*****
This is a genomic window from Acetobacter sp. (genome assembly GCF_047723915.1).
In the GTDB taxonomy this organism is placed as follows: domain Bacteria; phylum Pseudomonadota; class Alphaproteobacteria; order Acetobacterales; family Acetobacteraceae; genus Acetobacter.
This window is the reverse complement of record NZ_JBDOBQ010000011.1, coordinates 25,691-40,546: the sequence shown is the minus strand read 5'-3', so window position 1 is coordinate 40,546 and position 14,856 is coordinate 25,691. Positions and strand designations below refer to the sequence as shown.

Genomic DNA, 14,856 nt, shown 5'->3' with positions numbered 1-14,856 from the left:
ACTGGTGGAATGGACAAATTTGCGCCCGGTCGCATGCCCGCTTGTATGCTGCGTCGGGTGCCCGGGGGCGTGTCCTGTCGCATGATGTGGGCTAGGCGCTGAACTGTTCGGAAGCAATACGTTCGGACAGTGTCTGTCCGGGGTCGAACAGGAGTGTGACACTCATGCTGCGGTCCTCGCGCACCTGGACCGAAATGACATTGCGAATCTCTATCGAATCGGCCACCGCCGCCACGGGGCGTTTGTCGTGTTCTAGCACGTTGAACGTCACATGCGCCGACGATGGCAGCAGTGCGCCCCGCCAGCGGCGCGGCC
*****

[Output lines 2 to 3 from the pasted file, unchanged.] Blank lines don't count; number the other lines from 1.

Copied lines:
In the GTDB taxonomy this organism is placed as follows: domain Bacteria; phylum Pseudomonadota; class Alphaproteobacteria; order Acetobacterales; family Acetobacteraceae; genus Acetobacter.
This window is the reverse complement of record NZ_JBDOBQ010000011.1, coordinates 25,691-40,546: the sequence shown is the minus strand read 5'-3', so window position 1 is coordinate 40,546 and position 14,856 is coordinate 25,691. Positions and strand designations below refer to the sequence as shown.